I want to hear from Allen Iverson's fans now.

Tell me about his heart. Tell me about his courage, his ferocity. Tell me about his "intangibles."

In November 2001, I wrote a column suggesting that Iverson's fans are victims of hype-nosis, that they're so awed by the sheer numbers and flashiness that they refuse to recognize the flaws.

That column generated a lot of e-mail response. Many agreed with me, but many more passionately disagreed, ranging from those who called me nasty names to those who said I was the one in denial.

So, what do you think now?

What do you think after Al says he won't play unless he starts?

In case you missed it, Iverson showed up just before a recent game, telling interim Sixers coach Chris Ford that he was reporting for duty. Ford said fine, but since Iverson hadn't practiced and Ford didn't know what kind of shape he was in, he wouldn't start.

Iverson, insulted, refused to play. He said: "I'm a starter. Why would I come off the bench? . . . A lot of people might look at it like it's a selfish thing or something like that. But . . . why wouldn't I start? I mean, I'm the franchise player here. I don't know any franchise players that come off the bench."

It's obvious from this rant that Iverson's focus is squarely on . . . Iverson. If he really wanted to make a point, he'd do it like this: When the coach called his number, he'd go in and prove he's healthy. He'd let his play do the talking, instead of that runaway yap.

Since when did "starter" become a position, anyway? Or "franchise player"? Iverson's job is to be a "player," and when he chooses not to, he isn't hurting the coach as much as he is cheating the good folks of Philly who collectively will put $13.5 million in Iverson's pocket this season alone.

A couple days after this incident, a Philly newspaper columnist who doubles as a TV analyst suggested that both Ford and Iverson were wrong in this incident — that Ford shouldn't have questioned his star and Iverson shouldn't have bristled when he did.

Yet another columnist, noting that Ford says his job is to consider the good of the team, said: "Actually, it's just one of them. In the world of the NBA, appeasing your star would qualify as another."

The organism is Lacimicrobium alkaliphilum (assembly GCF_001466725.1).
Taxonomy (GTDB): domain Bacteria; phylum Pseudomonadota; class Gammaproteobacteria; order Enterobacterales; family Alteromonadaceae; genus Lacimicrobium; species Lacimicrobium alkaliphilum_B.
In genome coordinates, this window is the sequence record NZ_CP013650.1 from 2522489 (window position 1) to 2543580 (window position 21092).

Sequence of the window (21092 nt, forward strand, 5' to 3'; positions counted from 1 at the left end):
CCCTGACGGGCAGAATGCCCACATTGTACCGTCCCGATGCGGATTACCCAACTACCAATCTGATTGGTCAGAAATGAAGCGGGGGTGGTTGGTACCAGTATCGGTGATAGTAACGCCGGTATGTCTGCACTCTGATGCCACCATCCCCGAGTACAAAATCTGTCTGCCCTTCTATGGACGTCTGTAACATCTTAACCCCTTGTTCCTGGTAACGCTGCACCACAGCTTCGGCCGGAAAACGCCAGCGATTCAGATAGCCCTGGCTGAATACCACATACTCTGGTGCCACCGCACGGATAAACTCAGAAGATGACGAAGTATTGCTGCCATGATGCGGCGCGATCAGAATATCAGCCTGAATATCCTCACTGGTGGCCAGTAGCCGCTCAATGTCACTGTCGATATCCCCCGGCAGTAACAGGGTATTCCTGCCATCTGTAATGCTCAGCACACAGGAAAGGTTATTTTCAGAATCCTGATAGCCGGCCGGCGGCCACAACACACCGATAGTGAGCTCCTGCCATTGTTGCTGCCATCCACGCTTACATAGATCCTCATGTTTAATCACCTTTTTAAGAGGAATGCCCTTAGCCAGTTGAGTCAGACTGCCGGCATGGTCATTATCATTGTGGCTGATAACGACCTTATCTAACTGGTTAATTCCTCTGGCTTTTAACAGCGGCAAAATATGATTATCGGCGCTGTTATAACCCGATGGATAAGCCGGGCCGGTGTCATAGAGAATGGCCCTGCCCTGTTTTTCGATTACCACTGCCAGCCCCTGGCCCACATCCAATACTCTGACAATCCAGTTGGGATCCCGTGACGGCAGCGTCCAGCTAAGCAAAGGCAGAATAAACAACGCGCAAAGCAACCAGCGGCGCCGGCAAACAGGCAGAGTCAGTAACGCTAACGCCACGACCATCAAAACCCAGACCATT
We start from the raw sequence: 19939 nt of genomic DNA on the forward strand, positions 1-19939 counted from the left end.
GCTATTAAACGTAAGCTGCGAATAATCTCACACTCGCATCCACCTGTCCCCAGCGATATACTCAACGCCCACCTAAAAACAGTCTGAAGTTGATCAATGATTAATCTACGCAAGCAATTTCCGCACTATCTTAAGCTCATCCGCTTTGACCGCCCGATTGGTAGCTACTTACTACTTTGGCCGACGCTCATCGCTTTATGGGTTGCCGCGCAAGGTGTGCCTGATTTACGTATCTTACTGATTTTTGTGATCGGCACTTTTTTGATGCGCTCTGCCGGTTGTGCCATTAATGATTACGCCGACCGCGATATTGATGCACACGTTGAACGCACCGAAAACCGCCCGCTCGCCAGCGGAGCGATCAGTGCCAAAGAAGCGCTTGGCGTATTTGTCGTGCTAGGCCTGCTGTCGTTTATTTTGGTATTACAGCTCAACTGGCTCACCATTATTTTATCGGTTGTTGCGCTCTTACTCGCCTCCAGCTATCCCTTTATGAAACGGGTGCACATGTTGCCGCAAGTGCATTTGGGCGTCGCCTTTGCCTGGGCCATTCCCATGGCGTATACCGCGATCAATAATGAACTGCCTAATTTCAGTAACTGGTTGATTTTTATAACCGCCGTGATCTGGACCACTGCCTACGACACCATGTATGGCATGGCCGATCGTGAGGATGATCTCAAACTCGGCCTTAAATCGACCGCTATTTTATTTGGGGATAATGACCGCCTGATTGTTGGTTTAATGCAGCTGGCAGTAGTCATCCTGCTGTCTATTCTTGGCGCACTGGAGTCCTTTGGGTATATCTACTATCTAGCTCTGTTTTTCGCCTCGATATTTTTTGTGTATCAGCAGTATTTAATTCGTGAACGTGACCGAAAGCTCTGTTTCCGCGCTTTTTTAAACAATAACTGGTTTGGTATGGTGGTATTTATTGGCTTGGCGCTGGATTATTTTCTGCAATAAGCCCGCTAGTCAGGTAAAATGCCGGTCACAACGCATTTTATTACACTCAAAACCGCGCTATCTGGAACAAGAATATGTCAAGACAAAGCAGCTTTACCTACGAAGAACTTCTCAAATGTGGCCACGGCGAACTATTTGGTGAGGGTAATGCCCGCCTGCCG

Stuff like this makes me want to pull out what's left of my hair. This is just typical of the problem with the NBA specifically and pro sports in general these days: Too few people have the courage to draw lines. Too few are willing to say THIS is right and THAT is wrong.

Here we have a columnist for a major metropolitan newspaper, suggesting that a coach has numerous jobs, only one of which is the good of the team. Does this reasoning reek to anybody else out there? Sure, a coach at times may have to do something to keep a player happy. But if the gyrations required to do that get in the way of the good of the team, well, then the player loses. Even if he is a star.

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To his credit, Ford has tried to draw a line in Philly, taking a stand with a guy who has always intimidated coaches into tiptoeing around him. Chances are, Ford sat back as an assistant and watched Iverson run that franchise, and it galled him. So when he got a chance to do something about it, he did.

In fairness, it should be noted that many of the fans and media in Philly, after coddling Iverson for the past eight seasons, have finally become disaffected. They've regretfully come to the conclusion that the ego has grown greater than the sum of his contributions.

Which they should have seen coming, a long time ago. The signs were there. If they'd just been unafraid to step back and look at things as they are, instead of how they wish they were, they would have seen it.

E-mail: rich@desnews.com

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